Right now, fewer good people enter public life (politics) because the price of doing so is complete loss of privacy, and the loss of privacy of all family members, friends and business associates. The life of a politician is compared to living in a fish-bowl. Granted, that the fish-bowl effect is one-way: if the identity and agenda of attackers were visible, attacks might be less vicious. But sensible people certainly think long and hard before entering politics and shedding every aspect of privacy. Perhaps creating a self-selection of reckless people competing for "leadership" positions.

Hostility is everywhere. Privacy is something of a shield. Not one that I would lightly cast aside in favor of some vague bromides that do indeed seem cousins to utopian arguments in favor of Communism regardless of the complete and utter failure that Communism has repeatedly proved itself to be.

ps If Scott is going to use God-like access to snipe posts WITHIN those posts, sure seems like we should be able to rate the snipes up or down separately from the sniped post. Might be good feedback for Scott as well.
+1 Rank Up Rank Down
Aug 14, 2014
By letting the government unfettered access to our personal data will lead to private companies having the same unfettered access to our data. It's only a matter of time. As I recall, there was one insurance company was going to base their life insurance and/or health insurance based on your grocery store buying habits. It may have been defeated in congress, but that only means there wasn't enough money thrown at it (our elected officials).

Don't underestimate the power of the corporate side. While you may not have anything to hide now, that might not be true in the future, though you'll still be living the same wonderful way you do now.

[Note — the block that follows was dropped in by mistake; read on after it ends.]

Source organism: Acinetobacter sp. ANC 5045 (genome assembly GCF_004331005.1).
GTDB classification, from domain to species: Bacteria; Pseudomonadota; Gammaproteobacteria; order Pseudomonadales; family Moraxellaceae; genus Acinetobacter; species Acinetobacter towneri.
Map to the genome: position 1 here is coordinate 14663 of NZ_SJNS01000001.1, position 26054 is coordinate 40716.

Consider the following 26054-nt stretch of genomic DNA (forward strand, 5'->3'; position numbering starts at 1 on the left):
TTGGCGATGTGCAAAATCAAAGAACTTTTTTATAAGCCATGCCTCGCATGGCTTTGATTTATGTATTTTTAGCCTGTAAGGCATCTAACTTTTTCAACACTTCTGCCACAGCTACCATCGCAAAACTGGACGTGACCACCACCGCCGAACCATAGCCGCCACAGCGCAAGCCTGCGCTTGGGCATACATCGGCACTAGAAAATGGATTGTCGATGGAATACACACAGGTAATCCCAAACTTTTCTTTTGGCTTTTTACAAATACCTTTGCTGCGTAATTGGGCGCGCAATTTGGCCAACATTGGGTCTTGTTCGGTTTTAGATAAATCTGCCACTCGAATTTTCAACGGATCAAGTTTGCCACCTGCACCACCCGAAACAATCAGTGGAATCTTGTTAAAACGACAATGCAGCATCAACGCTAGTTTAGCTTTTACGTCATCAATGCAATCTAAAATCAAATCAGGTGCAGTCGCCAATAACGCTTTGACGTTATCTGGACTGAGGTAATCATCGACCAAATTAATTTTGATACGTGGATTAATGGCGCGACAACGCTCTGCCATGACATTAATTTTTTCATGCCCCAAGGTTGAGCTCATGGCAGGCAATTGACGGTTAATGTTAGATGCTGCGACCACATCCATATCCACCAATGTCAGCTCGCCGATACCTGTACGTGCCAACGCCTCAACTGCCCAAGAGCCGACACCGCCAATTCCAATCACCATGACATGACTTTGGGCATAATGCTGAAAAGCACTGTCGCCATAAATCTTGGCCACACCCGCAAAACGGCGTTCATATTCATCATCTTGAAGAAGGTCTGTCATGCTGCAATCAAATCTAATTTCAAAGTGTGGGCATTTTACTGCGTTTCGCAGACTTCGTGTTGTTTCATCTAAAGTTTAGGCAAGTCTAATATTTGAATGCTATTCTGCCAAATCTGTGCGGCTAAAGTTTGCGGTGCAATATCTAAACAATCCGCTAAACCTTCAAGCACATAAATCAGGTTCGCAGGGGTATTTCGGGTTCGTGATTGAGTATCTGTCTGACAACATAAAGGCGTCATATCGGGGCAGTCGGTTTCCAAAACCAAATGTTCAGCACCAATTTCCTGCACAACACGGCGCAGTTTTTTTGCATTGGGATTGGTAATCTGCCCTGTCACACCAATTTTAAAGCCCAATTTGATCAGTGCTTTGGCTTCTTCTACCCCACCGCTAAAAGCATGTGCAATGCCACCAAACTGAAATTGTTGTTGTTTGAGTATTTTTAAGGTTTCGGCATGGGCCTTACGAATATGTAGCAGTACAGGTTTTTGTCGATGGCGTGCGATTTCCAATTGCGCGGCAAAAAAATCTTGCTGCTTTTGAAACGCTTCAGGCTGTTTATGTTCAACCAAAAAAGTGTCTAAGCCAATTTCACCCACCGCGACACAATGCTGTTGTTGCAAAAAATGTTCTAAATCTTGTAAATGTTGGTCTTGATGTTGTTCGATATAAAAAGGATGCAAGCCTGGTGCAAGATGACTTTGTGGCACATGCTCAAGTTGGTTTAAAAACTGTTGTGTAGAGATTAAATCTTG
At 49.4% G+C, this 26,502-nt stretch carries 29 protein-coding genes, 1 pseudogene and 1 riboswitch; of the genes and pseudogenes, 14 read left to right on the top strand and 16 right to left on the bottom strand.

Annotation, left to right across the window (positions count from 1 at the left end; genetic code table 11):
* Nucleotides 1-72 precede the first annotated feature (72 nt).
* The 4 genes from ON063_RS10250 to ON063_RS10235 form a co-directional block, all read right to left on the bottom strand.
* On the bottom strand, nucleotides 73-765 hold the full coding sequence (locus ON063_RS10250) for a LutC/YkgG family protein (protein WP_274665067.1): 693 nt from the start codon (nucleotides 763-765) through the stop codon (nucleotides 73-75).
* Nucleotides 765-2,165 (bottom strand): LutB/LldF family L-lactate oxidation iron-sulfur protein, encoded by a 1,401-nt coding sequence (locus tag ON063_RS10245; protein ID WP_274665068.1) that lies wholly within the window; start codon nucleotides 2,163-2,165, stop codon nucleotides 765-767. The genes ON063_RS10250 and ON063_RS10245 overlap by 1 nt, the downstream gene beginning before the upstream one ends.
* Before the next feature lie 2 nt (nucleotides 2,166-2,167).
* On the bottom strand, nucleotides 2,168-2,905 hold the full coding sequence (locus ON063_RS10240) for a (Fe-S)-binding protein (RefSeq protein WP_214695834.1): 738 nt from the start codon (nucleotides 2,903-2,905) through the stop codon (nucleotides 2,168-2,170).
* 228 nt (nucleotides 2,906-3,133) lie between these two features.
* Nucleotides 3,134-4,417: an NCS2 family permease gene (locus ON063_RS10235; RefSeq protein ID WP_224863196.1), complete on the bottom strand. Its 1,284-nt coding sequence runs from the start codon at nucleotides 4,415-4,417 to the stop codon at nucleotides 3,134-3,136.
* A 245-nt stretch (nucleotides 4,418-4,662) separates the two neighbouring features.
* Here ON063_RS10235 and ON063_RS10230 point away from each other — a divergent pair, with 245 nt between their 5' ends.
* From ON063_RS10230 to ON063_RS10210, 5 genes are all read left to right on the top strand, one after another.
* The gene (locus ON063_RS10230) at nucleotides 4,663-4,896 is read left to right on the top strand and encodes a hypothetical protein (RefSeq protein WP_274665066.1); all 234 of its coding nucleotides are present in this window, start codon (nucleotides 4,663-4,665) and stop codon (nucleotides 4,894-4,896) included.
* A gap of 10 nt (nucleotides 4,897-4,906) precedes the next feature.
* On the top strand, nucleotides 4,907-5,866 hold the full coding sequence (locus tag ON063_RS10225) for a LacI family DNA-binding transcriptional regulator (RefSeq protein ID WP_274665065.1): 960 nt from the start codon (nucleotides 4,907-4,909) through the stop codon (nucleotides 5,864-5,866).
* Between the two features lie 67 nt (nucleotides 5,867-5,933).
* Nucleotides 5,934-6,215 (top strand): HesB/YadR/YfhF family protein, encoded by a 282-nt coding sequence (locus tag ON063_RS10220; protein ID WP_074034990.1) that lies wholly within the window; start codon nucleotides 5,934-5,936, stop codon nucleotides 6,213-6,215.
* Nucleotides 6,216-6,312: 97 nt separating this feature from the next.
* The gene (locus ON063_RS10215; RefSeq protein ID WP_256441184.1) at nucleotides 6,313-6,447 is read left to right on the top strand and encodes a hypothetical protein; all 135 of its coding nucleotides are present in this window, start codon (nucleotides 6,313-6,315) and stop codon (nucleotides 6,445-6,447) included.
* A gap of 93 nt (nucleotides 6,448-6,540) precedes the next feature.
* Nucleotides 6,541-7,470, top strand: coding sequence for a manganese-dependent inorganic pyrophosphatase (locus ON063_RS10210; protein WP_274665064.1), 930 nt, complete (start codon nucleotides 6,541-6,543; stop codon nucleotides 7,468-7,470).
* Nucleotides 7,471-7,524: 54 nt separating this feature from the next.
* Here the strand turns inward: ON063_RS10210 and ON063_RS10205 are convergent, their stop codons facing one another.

All I know is that I am trying to make enough money to quietly slip out of society and enjoy the simple things in life. It's honestly getting too scary and stupidity seems to be the prevailing mentality.
Aug 13, 2014
...just what exactly are you hiding?
+2 Rank Up Rank Down
Aug 13, 2014
1. I see secrecy / privacy as a major competitive advantage
Sure, it's not the only one in existence, but if everyone else gives gives up their privacy, then anyone who manages to hang on to his own to some extent will be in a very good position.

2. Usually anything new must be proven before being accepted. If I'm trying to do something in a new way, I don't need everyone in the world to tell me I'm an idiot - I may start believing them, and then where is innovation going to come from?
Aug 13, 2014
A third reason for wanting privacy (also linked to dysfunction an associated with reason 1) is you are doing something that is perfectly legal and ethical now, but the government/society may consider illegal/unethical in the future. It's like pictures of Steven Spielburg with a downed triceratops. It was perfectly ethical for him to poach that poor dinosaur when the picture was taken, but now he is considered a monster for causing the extinction of the entire dinosaur population.
Aug 13, 2014
Scott. May I call you Scott?

OK, Mr. Dilbert then;

It is a common mistake to consider the human thought process a strictly learned process which can be manipulated via education.